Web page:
GPR Investigation of Tephra Fallout, Cerro Negro Volcano, Nicaragua; A Method for Constraining Parameters Used in Tephra Sedimentation Models

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Tephra, Ground-penetrating radar, Cerro Negro, Volcanic plume, Numerical model, Near-vent sedimentation

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Most tephra fallout models rely on the advection–diffusion equation to forecast sedimentation and hence volcanic hazards. Here, we test the application of the advection–diffusion equation to tephra sedimentation using data collected on the proximal (350 to ~1,200 m from the vent) to medial (greater than ~1,200 m from the vent) tephra blanket of a basaltic cinder cone, Cerro Negro volcano, located in Nicaragua. Our understanding of tephra depositional processes at this volcano is significantly improved by combination of sample pit data in the medial zone and high-resolution ground-penetrating radar (GPR) data collected in the near vent and proximal zones. If the advection–diffusion equation applies, then the thickness of individual tephra deposits should have Gaussian crosswind profiles and exponential decay with distance away from the vent. At Cerro Negro, steady trade winds coupled with brief eruptions of relatively low energy (VEI 2–3) create relatively simple deposits. GPR data were collected along three crosswind profiles at distances of 700–1,600 m from the vent; sample pits were used to estimate thickness of the 1992 tephra deposit up to 13 km from the vent. Horizons identified in proximal GPR profiles exhibit Gaussian distributions with a high degree of statistical confidence, with diffusion coefficients of ~500 m2 s−1 estimated for the deposits, confirming that the advection–diffusion equation is capable of modeling sedimentation in the proximal zone. The thinning trend downwind of the vent decreases exponentially from the cone base (350 m) to ~1,200 m from the vent. Beyond this distance, deposit overthickening occurs, identified in both GPR and sample pit datasets. The combined data reveal three depositional regimes: (1) a near-vent region on the cone itself, where fallout remobilizes in granular flows upon deposition; (2) a proximal zone in which particles fall from a height of less than ~2 km; and (3) a medial zone, in which particles fall from ~4 to 7 km and the deposit is thicker than expected based on thinning trends observed in the proximal zone of the deposit. This overthickening of the tephra blanket, defining the transition from proximal to medial depositional facies, is indicative of transition from sedimentation dominated by fallout from plume margins to that dominated by fallout from the buoyant eruption cloud—a feature of deposits previously identified in larger-volume eruptions. We interpret this change to represent a change in diffusion law, occurring at total particle fall times (the fall time threshold of numerical models) of ~400 s. Thus, the detailed GPR profiles and pit data collected at Cerro Negro help to validate current numerical models of tephra sedimentation.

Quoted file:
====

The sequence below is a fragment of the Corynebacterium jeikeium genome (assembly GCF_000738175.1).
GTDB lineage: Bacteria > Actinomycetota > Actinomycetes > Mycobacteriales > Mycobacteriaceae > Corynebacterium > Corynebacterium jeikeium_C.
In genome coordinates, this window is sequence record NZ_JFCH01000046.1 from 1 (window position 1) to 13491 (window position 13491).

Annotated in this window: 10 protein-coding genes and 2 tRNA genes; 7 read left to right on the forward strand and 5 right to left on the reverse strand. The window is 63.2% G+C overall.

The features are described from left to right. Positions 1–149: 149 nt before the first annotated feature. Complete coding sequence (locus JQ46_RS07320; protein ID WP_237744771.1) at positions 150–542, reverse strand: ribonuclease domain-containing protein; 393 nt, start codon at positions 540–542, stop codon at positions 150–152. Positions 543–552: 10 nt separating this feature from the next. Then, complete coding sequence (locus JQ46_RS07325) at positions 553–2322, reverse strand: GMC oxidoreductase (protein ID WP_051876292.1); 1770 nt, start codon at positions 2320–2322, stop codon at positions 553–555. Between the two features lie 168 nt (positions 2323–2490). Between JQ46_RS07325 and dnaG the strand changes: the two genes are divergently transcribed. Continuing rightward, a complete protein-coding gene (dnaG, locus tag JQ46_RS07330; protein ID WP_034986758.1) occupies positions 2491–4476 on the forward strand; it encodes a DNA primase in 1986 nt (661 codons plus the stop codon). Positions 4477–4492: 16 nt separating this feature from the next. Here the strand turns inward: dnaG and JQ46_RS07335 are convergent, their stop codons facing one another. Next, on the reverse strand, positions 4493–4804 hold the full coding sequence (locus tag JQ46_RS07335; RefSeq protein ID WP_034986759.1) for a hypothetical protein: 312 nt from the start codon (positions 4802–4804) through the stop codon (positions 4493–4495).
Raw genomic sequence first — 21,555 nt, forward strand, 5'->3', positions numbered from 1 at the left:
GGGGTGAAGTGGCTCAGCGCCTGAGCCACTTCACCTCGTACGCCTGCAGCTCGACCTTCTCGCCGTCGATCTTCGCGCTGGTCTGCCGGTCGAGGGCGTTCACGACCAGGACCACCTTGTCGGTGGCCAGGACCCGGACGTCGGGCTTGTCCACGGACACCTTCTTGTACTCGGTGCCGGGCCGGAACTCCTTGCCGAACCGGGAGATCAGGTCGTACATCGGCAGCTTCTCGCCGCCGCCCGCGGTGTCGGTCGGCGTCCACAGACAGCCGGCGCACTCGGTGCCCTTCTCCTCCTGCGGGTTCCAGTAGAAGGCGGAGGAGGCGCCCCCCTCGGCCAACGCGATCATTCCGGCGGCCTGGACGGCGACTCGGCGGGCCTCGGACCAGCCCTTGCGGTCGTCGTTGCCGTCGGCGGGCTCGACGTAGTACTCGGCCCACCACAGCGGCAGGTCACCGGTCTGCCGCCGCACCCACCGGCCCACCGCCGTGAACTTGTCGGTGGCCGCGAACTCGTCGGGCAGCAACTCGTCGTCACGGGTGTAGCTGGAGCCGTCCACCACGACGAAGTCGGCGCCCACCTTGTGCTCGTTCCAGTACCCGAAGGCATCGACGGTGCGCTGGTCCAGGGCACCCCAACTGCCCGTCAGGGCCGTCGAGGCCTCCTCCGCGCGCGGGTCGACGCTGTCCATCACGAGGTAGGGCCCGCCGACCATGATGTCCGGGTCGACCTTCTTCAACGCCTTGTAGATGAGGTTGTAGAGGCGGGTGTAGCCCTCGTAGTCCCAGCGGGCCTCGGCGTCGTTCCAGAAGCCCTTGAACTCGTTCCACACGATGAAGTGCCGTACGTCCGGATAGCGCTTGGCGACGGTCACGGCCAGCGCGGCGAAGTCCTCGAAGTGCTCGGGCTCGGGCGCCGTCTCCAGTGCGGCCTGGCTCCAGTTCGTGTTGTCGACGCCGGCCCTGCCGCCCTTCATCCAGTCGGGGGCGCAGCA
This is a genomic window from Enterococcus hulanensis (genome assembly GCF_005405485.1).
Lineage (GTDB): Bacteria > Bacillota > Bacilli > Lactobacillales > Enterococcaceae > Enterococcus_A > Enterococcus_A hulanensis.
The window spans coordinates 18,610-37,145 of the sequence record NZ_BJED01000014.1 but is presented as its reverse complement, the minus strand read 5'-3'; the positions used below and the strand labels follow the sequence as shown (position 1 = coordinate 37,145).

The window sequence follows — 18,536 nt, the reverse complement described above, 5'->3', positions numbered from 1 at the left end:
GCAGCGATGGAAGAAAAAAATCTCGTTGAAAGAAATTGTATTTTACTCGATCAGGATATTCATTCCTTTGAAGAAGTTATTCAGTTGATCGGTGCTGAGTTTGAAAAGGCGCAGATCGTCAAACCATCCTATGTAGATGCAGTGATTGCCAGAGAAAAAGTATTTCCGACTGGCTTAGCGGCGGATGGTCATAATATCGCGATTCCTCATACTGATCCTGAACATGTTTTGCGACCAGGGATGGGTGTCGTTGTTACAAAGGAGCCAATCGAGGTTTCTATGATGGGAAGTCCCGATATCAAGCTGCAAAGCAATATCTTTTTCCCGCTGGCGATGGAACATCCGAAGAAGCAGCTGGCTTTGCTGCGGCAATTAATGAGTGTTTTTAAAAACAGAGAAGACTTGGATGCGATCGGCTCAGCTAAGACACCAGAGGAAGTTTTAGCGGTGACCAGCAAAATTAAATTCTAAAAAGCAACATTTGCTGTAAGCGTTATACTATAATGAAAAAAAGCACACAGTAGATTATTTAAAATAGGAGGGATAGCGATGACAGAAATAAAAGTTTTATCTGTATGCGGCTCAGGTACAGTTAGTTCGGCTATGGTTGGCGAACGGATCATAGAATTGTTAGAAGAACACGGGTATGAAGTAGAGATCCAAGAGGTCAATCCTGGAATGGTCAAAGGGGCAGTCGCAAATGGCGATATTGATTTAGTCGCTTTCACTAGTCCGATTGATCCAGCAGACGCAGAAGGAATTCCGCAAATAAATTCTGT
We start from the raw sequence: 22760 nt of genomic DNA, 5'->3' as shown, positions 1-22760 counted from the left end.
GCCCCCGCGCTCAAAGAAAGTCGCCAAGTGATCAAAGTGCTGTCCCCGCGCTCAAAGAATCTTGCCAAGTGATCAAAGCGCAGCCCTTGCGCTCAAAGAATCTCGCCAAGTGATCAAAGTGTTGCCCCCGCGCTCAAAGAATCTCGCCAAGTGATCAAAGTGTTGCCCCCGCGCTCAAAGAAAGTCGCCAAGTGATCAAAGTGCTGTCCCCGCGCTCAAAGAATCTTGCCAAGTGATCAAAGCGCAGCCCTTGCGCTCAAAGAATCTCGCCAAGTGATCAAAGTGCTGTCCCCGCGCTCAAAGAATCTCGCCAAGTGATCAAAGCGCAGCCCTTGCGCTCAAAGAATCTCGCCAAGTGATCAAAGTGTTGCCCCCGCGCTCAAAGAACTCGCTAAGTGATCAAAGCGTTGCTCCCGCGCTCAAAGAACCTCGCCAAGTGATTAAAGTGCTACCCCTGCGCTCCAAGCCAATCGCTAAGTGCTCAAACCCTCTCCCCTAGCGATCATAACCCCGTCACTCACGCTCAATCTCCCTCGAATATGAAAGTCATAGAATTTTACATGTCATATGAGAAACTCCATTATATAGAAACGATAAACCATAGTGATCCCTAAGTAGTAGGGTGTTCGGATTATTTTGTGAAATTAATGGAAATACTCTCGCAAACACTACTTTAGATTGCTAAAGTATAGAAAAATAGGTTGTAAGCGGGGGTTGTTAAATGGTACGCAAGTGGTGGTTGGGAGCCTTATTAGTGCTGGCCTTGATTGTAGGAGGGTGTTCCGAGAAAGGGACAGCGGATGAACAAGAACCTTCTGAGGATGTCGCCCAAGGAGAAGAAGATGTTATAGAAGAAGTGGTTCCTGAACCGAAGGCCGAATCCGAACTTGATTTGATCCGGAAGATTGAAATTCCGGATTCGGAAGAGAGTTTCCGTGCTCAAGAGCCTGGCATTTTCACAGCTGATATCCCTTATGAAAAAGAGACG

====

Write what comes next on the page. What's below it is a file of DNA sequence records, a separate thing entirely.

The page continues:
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Bulletin of Volcanology, v. 74, issue 6, p. 1409-1424